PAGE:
Despite the early successes of auto-enrolment, there is still a long way to go, reports Maggie Williams

Since its introduction in 2012, seven million people have joined pension schemes through 300,000 employers as a result of auto-enrolment. By most measures, the early stages of the legislation can be considered a success.

But while the first auto-enrolment battle may almost have been won, the war against inadequate pensions provision is far from over. Small and micro businesses have yet to reach their staging date, minimum contribution rates are pitifully low with no mandatory increases until 2018, and many workers are still excluded from the scope of auto-enrolment.

A scheduled review of auto-enrolment in 2017 is well timed, then, to review progress to date. The written statement released by the government on 12 December gave the details of what that review would entail.

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One of the review’s biggest aims is to address the parts of the workforce auto-enrolment currently cannot reach. Reconsidering age limits, getting to the self-employed and helping individuals with multiple low-paying jobs will all be areas of focus. Darren Philp, director of policy and market engagement at The People’s Pension described it as a chance to “deal with issues such as excluded groups, burdens on schemes and employers, and whether the various thresholds continue to be appropriate.”

In its recent review of auto-enrolment, pension provider Aviva estimated that there are around 10m people who are currently excluded from auto-enrolment, including the self-employed, so the impact of the review could be wide-ranging.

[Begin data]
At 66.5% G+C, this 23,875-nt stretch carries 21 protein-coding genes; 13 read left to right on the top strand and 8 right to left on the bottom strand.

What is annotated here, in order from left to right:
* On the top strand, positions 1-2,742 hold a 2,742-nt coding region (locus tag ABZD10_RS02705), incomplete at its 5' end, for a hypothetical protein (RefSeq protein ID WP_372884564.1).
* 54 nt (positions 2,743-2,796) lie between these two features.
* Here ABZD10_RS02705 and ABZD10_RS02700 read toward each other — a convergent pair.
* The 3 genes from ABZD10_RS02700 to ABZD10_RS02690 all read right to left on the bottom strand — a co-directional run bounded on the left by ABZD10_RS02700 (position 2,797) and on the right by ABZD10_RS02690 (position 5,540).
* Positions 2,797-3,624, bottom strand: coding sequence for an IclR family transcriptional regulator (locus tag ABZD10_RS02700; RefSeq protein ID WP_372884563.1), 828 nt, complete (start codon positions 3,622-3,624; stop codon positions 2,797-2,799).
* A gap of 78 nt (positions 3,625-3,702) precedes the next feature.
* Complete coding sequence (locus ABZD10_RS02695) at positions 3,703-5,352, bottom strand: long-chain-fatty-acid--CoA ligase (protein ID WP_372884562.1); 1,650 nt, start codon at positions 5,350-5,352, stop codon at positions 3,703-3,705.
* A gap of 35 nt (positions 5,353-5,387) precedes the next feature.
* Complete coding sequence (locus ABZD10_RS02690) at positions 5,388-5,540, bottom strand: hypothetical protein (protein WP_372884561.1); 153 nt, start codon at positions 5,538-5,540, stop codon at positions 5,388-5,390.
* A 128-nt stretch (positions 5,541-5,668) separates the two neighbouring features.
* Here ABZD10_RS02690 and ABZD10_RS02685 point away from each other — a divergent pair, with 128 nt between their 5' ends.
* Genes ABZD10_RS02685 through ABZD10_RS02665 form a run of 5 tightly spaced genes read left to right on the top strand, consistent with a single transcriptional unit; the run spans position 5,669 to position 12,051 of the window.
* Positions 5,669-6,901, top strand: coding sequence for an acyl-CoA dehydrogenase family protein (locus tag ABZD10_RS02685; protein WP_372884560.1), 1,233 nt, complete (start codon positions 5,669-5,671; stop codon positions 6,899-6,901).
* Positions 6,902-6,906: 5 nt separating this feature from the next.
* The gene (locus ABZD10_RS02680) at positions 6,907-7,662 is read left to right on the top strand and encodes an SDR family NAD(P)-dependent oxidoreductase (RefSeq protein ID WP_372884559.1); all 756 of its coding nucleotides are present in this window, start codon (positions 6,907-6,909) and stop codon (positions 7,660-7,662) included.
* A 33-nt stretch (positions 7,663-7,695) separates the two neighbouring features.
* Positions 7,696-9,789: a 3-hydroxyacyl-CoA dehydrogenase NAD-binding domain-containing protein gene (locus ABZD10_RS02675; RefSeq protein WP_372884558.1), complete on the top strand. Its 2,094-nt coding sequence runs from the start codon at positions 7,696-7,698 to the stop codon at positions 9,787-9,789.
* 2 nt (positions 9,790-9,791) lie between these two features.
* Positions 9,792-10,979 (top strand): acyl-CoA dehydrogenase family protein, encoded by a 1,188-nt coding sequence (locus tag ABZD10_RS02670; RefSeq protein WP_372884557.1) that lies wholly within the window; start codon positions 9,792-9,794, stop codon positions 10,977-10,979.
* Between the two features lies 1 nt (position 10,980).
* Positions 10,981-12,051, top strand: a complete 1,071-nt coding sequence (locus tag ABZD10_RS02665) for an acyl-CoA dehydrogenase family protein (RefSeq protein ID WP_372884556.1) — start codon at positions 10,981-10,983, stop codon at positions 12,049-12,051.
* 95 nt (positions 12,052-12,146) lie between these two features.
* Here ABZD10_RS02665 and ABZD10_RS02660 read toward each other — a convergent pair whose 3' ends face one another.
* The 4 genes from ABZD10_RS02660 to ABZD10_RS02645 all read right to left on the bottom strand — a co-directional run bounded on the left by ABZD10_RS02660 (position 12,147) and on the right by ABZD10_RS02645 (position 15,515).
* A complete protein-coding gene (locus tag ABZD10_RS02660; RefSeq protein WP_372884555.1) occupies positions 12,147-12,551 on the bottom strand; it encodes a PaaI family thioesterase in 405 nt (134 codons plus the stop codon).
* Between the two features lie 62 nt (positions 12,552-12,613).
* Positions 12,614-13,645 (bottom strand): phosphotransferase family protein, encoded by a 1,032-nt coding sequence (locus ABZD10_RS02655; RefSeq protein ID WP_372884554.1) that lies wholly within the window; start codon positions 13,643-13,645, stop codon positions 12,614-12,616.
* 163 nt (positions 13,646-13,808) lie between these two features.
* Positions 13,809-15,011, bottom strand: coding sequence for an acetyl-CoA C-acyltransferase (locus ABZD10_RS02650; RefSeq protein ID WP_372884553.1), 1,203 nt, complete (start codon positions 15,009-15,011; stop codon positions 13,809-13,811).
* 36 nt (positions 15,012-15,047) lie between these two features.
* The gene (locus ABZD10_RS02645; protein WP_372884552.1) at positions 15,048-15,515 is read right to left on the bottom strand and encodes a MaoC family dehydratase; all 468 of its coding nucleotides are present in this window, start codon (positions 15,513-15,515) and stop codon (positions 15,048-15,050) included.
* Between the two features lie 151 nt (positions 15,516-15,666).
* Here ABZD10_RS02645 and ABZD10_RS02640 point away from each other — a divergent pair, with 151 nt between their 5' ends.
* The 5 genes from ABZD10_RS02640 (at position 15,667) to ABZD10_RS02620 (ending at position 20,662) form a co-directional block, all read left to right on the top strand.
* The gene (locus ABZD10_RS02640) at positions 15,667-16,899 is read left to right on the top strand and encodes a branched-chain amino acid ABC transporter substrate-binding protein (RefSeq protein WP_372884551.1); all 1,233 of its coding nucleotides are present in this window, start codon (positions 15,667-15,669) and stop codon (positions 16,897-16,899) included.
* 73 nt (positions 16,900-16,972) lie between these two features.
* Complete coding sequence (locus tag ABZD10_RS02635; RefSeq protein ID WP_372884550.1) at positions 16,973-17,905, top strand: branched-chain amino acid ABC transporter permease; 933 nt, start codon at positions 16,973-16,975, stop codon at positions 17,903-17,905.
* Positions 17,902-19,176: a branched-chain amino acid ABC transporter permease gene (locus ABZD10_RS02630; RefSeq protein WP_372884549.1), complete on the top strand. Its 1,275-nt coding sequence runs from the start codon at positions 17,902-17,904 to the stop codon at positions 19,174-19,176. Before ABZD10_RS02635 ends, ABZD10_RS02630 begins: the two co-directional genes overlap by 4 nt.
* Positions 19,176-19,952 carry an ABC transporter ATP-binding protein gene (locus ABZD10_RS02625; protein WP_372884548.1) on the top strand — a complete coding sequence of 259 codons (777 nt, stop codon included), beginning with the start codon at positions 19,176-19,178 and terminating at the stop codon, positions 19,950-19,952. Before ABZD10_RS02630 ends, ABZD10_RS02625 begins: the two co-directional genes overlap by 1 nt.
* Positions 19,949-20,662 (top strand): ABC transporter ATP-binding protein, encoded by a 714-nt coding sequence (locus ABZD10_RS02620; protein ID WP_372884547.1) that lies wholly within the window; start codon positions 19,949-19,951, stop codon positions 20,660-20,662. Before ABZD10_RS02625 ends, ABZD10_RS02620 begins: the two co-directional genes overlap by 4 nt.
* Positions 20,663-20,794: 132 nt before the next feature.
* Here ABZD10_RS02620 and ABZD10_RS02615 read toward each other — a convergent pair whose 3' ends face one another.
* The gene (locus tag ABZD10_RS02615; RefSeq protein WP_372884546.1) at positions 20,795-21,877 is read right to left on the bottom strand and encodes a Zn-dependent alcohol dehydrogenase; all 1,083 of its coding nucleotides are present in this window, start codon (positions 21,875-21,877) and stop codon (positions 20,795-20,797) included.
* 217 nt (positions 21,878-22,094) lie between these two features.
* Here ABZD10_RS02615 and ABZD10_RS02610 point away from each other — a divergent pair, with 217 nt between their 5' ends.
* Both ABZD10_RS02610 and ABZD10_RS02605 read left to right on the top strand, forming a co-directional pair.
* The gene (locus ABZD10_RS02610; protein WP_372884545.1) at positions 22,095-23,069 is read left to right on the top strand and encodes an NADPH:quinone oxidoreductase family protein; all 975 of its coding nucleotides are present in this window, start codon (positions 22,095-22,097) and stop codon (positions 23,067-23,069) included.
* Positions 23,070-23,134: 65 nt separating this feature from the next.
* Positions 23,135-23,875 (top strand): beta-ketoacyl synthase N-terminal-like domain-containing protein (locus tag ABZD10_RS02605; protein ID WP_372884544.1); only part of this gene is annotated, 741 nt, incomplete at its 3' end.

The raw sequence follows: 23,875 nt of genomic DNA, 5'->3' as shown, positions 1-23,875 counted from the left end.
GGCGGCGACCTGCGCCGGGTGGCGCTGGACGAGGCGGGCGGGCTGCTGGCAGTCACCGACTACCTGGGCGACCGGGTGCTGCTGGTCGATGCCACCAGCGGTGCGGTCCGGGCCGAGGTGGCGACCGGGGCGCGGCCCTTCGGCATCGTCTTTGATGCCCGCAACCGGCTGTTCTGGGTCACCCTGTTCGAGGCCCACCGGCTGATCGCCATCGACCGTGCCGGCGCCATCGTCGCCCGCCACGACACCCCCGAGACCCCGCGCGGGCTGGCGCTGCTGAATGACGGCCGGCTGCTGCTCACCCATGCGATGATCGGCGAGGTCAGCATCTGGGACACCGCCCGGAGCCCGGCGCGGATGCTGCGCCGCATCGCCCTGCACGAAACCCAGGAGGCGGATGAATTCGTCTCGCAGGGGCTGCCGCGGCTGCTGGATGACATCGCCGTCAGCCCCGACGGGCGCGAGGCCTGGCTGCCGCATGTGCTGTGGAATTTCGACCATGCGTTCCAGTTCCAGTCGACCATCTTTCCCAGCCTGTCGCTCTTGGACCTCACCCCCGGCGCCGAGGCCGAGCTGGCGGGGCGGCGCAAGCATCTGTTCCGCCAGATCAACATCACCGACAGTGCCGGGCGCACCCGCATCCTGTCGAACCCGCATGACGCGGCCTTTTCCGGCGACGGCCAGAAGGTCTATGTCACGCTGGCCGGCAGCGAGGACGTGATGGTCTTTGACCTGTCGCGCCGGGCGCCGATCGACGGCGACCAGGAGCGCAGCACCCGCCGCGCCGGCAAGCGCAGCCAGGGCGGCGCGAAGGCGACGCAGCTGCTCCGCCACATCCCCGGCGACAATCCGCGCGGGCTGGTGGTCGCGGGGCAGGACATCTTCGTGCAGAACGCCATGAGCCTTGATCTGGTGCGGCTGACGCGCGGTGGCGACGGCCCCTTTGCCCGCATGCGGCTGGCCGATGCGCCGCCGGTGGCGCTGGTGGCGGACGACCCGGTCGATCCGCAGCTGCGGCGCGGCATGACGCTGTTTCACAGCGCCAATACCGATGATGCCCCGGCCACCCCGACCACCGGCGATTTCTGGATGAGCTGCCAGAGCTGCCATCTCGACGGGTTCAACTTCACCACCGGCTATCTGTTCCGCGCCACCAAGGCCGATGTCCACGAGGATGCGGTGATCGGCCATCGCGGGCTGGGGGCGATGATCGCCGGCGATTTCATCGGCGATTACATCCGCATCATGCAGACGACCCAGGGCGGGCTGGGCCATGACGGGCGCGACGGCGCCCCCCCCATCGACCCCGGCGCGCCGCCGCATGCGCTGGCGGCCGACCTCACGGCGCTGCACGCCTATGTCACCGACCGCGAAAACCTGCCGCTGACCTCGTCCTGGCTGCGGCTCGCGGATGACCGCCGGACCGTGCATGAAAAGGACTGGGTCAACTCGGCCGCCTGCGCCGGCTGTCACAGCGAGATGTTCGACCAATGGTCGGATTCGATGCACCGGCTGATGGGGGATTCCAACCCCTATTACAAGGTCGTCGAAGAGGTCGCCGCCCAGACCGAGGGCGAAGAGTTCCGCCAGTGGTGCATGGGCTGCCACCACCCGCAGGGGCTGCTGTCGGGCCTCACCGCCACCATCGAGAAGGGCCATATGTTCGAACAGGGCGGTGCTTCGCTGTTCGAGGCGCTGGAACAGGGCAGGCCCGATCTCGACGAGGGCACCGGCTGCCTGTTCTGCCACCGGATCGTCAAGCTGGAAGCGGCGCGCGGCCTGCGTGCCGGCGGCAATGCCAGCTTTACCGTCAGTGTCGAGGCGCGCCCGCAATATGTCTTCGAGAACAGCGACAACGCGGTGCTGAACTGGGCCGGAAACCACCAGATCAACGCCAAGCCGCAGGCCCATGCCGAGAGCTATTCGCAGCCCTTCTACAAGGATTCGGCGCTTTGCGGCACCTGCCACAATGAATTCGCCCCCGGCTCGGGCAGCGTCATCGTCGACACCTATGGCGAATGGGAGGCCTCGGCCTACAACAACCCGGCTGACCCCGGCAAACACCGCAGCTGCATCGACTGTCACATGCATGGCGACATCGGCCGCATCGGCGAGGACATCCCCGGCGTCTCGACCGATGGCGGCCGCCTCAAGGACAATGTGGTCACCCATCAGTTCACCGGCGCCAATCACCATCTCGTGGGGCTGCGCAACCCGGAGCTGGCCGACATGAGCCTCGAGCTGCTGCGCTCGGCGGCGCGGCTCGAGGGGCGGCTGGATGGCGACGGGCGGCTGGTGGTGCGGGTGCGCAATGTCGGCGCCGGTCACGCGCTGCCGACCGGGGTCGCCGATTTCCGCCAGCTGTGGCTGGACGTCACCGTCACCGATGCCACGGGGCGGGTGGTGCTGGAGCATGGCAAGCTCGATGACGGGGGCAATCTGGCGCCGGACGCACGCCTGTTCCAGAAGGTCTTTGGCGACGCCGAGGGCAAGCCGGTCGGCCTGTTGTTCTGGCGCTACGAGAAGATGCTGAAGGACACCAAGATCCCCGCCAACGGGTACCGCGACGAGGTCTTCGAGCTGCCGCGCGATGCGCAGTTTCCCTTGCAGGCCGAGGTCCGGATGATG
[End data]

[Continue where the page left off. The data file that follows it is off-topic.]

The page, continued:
With salaries flatlining, we may need to consider going further.

However, bringing the self-employed into the picture will need careful handling. “There is no employer contribution to act as an incentive for them to save,” said Rachel Vahey, product technical manager at platform provider Nucleus. “We should be very careful about employing other tactics such as raising National Insurance and using the additional amount to act as a mock employer contribution.”

The overall earnings threshold for auto-enrolment will remain frozen at £10,000. The government believes that by retaining the current limit, rather than increasing it to £11,500 in line with the income tax threshold for 2017/8, the move represents “a real-terms decrease in the trigger”. It estimates the freeze will bring a further 70,000 people into the auto-enrolment target population.

While freezing the threshold should drive more individuals to start saving into a pension Kate Smith, head of pensions at Aegon warned that, “with salaries flatlining, we may need to consider going further”.

She suggested: “One simple way to increase contributions would be to gradually move to a position where the 8% [contribution] is on all earnings with no initial earnings excluded.” That would mean a shift from the current position, where the National Insurance Contribution Lower Earnings Limit of £5,876 is used as the qualifying earnings trigger.

However David Robbins, senior consultant at Towers Watson, was less convinced of the case for expanding eligibility. With the new state pension providing an income of around £8,000 a year, “it’s not an open and shut case that people with earnings around that level should be encouraged to transfer income from the present to the future.”

While the statement also describes the review as “an opportunity to strengthen the evidence around appropriate future contributions”, no decisions on contribution rates beyond the planned increases in 2018 (to 5%) and 2019 (to 8%) are expected. Joanne Segars, CEO of the Pensions and Lifetime Savings Association called on the government to create an independent commission to explore how contribution increases might be applied in the future, and at what point.

She added that, although the review is “an opportunity for the government to set a direction for the next decade of auto-enrolment,”, there is still more immediate work to be done if the first stage of the battle really is to be considered a success. “We need to focus on the immediate job in hand: bringing hundreds of thousands of small employers and millions more savers into workplace pensions.”